US Dollar Devaluation Since 1913

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by Jordan Tuwiner · September 5, 2023

To devalue a currency, like the dollar, means that the value of the currency decreases. In the case of the dollar, we call this dollar devaluation.

The value of a currency is also referred to as purchasing power.

The more a currency is devalued, the less you can buy with it because the purchasing power decreases.

Here are key US dollar devaluation statistics:

  • The dollar has lost over 96% of its value.
  • $1 in 1800 is equivalent in purchasing power to around $22.13 today
  • Today’s dollar would be worth less than 4 cents back in 1913.
  • 1913 is when the Federal Reserve took over the US banking system.

Let's dive into the stats.

How Much has the Dollar Devalued Since 1913?

The graph below shows the purchasing power of the US dollar since 1913. 1913 is when the Federal Reserve, which is actually a privately-owned central bank, took over the US banking system.

Key Takeaways

  • The US dollar has lost over 96% of its value since 1913, when the Federal Reserve took over the dollar.
  • The Fed devalues the dollar by printing more dollars without creating any value.
  • Nixon ended the gold standard in 1971, skyrocketing inflation.

As you can see, it’s been pretty much downhill since the Fed took over. In fact, the dollar has lost over 96% of its value.

That means today’s dollar would be worth less than 4 cents back in 1913. How much longer will the dollar maintain its reserve-currency status at this rate?

dollar devaluation

How does the Federal Reserve devalue the dollar?

By printing more money.

Printing more money causes monetary inflation. That means there are more dollars in circulation, but just because there is more paper money floating around, that doesn’t mean value has been created.

The chart below shows the history of the dollar inflation.

dollar inflation chart

All you really get is price inflation. Here’s an extreme example: Let’s say the Federal Reserve just gave everyone in America $1 million.

Wouldn’t that be great if everyone in America became a millionaire overnight? Unfortunately, nothing would change, except prices would increase.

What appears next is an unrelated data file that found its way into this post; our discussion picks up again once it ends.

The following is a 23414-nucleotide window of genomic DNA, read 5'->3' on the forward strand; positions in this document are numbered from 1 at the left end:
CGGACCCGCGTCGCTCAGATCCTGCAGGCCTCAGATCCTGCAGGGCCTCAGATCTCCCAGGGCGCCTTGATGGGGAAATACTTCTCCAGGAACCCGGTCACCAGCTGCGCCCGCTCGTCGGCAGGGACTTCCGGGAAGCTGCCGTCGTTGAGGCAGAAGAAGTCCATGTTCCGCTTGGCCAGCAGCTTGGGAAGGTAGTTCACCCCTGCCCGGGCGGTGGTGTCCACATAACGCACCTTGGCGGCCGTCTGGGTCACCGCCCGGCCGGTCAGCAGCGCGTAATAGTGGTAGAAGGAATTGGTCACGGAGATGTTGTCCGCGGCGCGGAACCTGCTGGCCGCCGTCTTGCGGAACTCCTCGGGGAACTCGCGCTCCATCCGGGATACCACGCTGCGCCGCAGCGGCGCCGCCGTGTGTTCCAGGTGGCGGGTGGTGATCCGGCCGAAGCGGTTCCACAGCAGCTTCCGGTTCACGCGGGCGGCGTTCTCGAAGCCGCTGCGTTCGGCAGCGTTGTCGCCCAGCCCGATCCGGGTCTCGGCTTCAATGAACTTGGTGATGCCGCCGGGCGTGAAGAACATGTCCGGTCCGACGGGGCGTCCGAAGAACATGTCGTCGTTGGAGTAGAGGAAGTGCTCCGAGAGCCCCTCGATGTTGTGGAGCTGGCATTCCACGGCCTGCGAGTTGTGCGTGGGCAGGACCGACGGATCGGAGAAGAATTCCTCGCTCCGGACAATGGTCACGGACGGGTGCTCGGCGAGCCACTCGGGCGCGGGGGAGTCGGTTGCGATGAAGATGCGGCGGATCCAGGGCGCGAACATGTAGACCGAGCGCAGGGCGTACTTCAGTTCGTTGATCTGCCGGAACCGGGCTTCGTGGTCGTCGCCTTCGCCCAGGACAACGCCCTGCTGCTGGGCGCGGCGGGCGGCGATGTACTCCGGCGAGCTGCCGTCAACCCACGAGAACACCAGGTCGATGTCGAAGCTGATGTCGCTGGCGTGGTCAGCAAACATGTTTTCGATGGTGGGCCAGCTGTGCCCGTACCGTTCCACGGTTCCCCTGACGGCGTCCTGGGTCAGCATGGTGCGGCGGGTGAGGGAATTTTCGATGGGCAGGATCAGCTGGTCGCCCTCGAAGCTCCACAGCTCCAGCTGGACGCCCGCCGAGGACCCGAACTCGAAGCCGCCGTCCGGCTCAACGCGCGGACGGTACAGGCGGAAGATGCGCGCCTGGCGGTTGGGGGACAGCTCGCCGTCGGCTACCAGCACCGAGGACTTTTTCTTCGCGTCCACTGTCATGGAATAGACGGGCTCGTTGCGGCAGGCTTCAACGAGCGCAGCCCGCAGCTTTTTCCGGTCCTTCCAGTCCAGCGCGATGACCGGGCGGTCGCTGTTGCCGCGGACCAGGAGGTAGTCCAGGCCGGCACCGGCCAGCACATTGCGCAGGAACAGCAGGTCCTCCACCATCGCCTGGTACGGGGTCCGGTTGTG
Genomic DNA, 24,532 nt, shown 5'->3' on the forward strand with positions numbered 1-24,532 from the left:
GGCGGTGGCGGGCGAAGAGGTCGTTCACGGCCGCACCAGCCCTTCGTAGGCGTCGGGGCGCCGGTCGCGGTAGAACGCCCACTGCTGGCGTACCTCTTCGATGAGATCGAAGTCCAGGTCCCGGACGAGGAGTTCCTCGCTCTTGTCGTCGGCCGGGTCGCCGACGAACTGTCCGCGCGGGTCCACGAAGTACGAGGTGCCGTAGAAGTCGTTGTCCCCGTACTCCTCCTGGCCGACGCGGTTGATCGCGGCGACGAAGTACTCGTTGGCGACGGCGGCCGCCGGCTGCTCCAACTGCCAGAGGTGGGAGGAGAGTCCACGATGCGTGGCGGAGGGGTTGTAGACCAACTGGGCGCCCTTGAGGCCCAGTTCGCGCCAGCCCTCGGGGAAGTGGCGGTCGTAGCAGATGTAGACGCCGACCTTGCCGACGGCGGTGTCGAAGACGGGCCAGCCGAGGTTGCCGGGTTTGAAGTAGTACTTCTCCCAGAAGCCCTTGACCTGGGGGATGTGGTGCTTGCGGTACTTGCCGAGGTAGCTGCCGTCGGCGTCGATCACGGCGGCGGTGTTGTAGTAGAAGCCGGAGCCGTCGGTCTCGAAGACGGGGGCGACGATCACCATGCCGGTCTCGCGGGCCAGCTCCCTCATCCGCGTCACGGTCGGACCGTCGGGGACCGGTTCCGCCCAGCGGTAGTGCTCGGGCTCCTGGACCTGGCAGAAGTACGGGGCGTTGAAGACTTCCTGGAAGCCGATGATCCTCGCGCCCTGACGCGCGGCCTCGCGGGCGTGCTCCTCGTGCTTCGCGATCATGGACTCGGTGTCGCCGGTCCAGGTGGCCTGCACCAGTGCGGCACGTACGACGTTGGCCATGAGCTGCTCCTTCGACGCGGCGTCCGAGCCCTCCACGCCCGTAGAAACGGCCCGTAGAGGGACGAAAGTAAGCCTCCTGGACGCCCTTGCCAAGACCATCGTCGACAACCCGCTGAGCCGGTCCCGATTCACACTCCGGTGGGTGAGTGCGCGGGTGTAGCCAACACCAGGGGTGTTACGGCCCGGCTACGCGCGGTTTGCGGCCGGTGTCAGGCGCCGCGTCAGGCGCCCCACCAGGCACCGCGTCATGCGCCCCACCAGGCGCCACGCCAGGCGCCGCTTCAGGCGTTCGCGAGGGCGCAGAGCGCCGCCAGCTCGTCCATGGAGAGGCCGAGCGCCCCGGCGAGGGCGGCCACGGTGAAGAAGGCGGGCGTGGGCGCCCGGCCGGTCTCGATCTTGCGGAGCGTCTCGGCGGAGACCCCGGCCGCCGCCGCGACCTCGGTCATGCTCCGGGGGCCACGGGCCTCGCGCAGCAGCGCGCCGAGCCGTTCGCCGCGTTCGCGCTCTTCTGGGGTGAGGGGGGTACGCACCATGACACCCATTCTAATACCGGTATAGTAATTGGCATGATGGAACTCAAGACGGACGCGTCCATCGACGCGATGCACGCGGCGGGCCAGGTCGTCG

Think about it. How much would you have to pay the plumber to come to your house, if he’s already a millionaire?

What is the Significance of 1971?

On August 15, 1971, President Richard Nixon "temporarily" suspended the Gold standard - the rule that $35 could be redeemed for an ounce of Gold.

Thus every dollar printed by the US government would need to be backed by real gold held in the custody of the government.

This prevented the government from printing as many dollars as they wanted, and thereby decrease the purchasing power of the dollar.

Once the Gold standard was severed, inflation skyrocketed, as seen in the chart below.

US Dollar Devaluation Chart

The chart below shows the history of the dollar devaluation.

dollar inflation chart
Year Dollar Devaluation
1910 0.00%
1920 97.96%
1930 64.29%
1940 43.88%
1950 155.10%
1960 204.08%
1970 306.12%
1980 780.61%
1990 1265.31%
2000 1675.51%
2010 2136.52%
2015 2326.58%

Fighting inflation

Unlike paper money dollars, which can be printed out of thin air, gold does not lose value.

In fact, gold doesn’t really go up or down. When gold goes up, it really means the dollar is going down and when gold goes down, it’s actually the dollar getting stronger (increasing its purchasing power).

So by keeping a portion of your savings in gold, you offset the losses of your dollar being devalued.

When you buy gold, silver or other commodities that resist inflation, it’s called a hedge against inflation.

Article Sources

BuyBitcoinWorldWide writers are subject-matter experts and base their articles on firsthand information, like interviews with experts, white papers or original studies and experience. We also use trusted research and studies from other well-known sources. You can learn more about our editorial guidelines.

  1. M1 Money Supply - St. Louis Fed,
  2. Inflation of US Dollar - Statista,
  3. Nixon Shock - Wikipedia,

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